The rain arrived on Oct. 1, 2016, right in the middle of harvest, as if penciled in by some cruel weather god. Then came more rain, then so much snow that farmers in eastern Saskatchewan, a group well accustomed to rough weather, were caught off guard.
“Guys were calling me in a panic,” says Rod Anderson, owner of the Massey Ferguson® dealership Wynyard Equipment, in Wynyard. “They were saying their combines can’t move but that their neighbors with Massey combines were having no trouble.”
One of those neighbors was Windy Poplars Farm, where harvest went on without major incident, despite the conditions. “I have a picture where I am in the combine straight-cutting wheat and there is water in the tracks where the combine is going through,” says Dustin Burns. “I was picking up swaths through the sloughs.”
The Massey combines are lighter, enabling them to stay on top of the ground a bit more, “but really it is the total package” that makes it operate better in the toughest conditions, Anderson says. “The way it feeds into the rotors and the rotor design, the way it separates grain from chaff and straw, it is all well designed to work in that kind of weather.”
Dustin and the other owners of Windy Poplars are “fairly colorblind” when it comes to picking equipment, but when it comes to combines, they only see red. They own five Massey Ferguson combines—three 9560s and two 9565s—and last season’s harvest demonstrated the source of that loyalty.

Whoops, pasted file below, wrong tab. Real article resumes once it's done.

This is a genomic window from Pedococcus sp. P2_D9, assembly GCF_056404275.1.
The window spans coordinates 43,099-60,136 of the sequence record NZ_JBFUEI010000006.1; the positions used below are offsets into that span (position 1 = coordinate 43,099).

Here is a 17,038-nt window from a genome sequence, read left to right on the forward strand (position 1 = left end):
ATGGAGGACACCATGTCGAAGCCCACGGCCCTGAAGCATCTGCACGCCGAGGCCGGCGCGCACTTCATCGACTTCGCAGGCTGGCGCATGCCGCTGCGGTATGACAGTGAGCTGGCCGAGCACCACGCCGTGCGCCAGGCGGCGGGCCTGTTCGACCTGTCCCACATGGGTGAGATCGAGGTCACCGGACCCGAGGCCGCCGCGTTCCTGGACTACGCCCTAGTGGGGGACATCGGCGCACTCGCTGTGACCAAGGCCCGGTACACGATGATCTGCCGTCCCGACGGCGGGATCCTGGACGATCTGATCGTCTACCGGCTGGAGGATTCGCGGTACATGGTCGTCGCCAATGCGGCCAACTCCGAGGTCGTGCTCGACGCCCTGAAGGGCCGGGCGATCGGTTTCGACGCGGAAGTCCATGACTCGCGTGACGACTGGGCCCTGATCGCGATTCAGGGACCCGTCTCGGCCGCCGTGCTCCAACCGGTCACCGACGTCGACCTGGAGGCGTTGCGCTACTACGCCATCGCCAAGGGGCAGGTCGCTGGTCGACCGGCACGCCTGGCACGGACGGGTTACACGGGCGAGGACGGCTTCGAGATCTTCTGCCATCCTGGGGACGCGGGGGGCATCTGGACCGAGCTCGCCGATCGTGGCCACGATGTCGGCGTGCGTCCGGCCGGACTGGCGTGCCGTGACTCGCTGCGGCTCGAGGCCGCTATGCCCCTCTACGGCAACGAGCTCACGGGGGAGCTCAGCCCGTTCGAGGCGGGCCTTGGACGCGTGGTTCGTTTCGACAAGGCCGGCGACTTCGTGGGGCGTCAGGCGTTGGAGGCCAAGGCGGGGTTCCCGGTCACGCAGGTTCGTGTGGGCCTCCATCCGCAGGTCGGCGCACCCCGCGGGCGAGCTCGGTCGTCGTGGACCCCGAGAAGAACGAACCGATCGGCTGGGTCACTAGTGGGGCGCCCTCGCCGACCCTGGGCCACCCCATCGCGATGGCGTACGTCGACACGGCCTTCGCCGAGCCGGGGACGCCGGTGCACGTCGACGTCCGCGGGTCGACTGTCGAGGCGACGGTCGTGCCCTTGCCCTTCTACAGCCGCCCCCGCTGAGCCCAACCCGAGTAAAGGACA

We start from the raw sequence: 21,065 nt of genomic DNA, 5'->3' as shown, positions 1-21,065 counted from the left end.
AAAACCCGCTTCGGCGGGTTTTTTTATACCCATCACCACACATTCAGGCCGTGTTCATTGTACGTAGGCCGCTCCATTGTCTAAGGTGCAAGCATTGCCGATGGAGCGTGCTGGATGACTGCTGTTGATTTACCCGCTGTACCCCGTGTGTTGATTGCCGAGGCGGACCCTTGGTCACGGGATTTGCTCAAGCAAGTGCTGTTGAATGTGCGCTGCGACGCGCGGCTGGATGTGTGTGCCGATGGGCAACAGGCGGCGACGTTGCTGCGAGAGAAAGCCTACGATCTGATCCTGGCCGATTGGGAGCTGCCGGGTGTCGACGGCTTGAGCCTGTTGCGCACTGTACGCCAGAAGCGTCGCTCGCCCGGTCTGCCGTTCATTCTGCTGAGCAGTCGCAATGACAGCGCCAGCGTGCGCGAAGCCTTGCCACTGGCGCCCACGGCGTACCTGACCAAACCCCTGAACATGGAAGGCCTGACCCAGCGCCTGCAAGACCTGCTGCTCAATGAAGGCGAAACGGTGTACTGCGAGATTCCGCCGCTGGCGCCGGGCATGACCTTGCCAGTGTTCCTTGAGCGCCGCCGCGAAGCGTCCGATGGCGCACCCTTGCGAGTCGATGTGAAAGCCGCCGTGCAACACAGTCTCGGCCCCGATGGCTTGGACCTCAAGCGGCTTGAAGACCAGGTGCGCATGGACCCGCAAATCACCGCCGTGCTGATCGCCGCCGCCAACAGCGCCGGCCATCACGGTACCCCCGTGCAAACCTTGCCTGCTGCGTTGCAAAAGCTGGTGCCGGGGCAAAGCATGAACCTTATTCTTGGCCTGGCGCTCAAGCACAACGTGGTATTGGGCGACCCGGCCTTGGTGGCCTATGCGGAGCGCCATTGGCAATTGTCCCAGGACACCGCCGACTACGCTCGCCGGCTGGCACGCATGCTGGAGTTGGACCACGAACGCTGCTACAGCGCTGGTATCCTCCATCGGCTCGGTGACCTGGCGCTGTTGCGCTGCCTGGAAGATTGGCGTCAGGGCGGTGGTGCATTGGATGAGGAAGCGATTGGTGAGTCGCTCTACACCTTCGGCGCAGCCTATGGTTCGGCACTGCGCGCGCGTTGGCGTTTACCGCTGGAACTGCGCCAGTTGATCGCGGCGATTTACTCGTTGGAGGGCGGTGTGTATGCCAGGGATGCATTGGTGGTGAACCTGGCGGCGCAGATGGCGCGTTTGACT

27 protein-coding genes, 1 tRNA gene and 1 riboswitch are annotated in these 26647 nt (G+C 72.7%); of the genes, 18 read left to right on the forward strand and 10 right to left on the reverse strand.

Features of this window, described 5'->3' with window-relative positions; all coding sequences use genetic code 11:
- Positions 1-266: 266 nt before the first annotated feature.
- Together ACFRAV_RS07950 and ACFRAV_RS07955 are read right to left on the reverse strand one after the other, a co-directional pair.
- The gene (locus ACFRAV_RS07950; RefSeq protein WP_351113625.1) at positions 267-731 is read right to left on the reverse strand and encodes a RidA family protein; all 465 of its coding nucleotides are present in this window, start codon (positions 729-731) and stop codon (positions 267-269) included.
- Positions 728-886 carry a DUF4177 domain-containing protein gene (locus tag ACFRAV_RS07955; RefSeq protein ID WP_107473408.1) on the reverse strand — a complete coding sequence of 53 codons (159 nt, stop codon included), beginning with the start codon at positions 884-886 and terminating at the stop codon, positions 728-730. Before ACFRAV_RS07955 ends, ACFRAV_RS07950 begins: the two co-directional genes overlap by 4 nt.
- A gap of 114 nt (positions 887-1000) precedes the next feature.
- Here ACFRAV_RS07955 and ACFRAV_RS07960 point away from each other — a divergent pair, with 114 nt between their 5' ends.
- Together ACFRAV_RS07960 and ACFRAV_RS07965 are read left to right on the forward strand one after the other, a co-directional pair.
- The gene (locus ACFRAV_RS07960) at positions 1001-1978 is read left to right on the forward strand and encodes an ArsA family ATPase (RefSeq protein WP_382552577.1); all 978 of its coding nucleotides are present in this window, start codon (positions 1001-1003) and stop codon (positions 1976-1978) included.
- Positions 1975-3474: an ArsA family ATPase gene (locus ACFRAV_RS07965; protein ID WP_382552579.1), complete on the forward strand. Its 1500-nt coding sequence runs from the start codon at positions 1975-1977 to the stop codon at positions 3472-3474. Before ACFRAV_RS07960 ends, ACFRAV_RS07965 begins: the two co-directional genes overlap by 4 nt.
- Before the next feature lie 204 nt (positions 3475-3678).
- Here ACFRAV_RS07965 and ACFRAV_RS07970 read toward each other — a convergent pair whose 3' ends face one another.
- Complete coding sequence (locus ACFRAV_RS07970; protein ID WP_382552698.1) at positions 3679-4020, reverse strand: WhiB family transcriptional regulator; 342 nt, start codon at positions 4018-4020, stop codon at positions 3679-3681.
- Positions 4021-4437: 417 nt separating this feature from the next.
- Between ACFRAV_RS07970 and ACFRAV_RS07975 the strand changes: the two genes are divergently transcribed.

“Up here, racing the weather as we always are, you can’t afford downtime with mechanical issues, and you’re also really testing these machines, pulling out tough grain, not waiting till it’s dry, for example,” Dustin says. “We’ve had managers come out from other manufacturers, and they can’t believe we are operating in those conditions.”
Dustin and one of his partners, Doug Reeve, have engineering degrees and are inveterate tinkerers. They probe and poke at machines, looking for flaws and ways to boost performance. The MF9565 is a favorite, in part because it requires so little attention.
“One of the big positives is the cooling system. You are always fighting debris on cooling elements on a combine or engine intake,” Dustin says.
“Some combines, you have to clean out the air filter or blow the radiator off every day. On one of the combines [a 9560], we’ve got 3,000 hours on it and I’ve never blown the radiator off … and I change the air filter only when I change the oil. [Massey Ferguson] really got that figured out.
“We will have five combines crossing paths, a lot of debris blowing around, and I don’t have to worry about it,” he continues. “The driveline is also very well made, and it has very few issues with failures—belts don’t snap, things like that. It is just very well made.”
One of the 9560s owned by Windy Poplars is in its sixth season, with more than 1.5 million bushels run through. “These models allow you to not have to turn them over as quickly,” Dustin says.
He and his partners are open to other brands, and manufacturers bring combines to Windy Poplars to demo just about every year. Given the size of the farm and the extreme conditions, it is the ultimate proving ground. Says Dustin: “We give combines [from other manufacturers] a try, and some of them have nice features. But time in and time out, the Masseys perform when we need them.”